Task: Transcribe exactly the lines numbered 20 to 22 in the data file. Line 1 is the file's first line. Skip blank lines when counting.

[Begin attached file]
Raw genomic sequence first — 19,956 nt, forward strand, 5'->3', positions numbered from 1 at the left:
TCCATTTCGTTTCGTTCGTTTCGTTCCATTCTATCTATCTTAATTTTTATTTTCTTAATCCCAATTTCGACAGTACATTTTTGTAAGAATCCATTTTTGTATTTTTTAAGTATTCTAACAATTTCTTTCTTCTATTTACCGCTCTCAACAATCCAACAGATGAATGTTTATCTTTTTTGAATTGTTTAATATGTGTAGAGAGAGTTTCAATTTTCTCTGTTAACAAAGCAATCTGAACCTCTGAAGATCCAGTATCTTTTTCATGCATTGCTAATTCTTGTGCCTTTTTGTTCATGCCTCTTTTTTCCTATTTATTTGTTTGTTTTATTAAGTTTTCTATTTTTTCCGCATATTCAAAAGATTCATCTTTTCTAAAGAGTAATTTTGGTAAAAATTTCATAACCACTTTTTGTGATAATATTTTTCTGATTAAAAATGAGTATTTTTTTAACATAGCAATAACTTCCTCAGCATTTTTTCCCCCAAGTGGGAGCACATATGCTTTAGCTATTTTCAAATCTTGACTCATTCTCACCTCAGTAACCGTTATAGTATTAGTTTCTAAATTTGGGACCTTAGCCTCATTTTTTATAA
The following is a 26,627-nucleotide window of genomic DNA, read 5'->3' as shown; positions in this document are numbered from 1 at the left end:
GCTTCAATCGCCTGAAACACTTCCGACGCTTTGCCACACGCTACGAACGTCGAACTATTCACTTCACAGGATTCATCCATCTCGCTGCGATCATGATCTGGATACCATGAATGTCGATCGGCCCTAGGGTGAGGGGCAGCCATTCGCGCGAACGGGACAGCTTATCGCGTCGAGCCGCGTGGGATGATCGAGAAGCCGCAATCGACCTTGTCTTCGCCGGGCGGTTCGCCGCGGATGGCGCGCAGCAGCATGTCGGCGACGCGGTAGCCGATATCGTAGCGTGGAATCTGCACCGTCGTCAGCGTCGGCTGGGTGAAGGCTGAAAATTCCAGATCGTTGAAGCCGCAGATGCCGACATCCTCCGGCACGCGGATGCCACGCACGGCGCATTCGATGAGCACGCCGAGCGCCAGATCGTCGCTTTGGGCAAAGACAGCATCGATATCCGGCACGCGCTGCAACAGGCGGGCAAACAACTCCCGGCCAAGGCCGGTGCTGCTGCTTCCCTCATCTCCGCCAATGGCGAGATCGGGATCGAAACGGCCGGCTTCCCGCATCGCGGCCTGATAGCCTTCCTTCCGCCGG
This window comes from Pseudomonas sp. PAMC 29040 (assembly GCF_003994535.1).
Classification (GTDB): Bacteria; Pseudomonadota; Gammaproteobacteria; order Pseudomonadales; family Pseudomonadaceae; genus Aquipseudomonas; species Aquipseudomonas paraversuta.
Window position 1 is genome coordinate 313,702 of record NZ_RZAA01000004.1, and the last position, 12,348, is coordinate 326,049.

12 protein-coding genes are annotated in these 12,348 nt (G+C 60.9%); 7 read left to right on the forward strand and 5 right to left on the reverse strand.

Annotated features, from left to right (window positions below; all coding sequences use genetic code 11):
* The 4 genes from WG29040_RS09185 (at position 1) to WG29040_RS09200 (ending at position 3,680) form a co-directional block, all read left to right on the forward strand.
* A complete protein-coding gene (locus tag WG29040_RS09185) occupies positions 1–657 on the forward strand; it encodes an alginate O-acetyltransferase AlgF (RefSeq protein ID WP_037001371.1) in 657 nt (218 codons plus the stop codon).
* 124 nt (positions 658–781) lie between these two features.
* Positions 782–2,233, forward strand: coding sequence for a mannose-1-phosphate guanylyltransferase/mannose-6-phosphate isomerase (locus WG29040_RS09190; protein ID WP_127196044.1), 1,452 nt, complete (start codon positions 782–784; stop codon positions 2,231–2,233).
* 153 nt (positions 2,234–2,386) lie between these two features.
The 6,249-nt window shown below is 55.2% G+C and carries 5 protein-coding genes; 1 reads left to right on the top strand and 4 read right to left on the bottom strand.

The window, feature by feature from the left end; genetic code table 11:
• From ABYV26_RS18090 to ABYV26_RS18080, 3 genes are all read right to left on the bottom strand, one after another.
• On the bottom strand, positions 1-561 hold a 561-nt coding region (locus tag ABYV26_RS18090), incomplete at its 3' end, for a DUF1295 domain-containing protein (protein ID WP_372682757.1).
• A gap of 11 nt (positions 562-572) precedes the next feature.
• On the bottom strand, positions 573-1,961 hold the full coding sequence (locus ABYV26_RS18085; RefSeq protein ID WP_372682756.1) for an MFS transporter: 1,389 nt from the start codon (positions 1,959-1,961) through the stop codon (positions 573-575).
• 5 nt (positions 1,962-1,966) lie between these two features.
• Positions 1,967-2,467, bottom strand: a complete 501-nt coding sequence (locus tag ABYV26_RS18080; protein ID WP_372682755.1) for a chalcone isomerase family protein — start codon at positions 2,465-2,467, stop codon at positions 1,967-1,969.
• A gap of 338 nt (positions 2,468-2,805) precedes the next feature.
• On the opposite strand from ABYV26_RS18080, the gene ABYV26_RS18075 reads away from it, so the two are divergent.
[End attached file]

• On the bottom strand, positions 573-1,961 hold the full coding sequence (locus ABYV26_RS18085; RefSeq protein ID WP_372682756.1) for an MFS transporter: 1,389 nt from the start codon (positions 1,959-1,961) through the stop codon (positions 573-575).
• 5 nt (positions 1,962-1,966) lie between these two features.
• Positions 1,967-2,467, bottom strand: a complete 501-nt coding sequence (locus tag ABYV26_RS18080; protein ID WP_372682755.1) for a chalcone isomerase family protein — start codon at positions 2,465-2,467, stop codon at positions 1,967-1,969.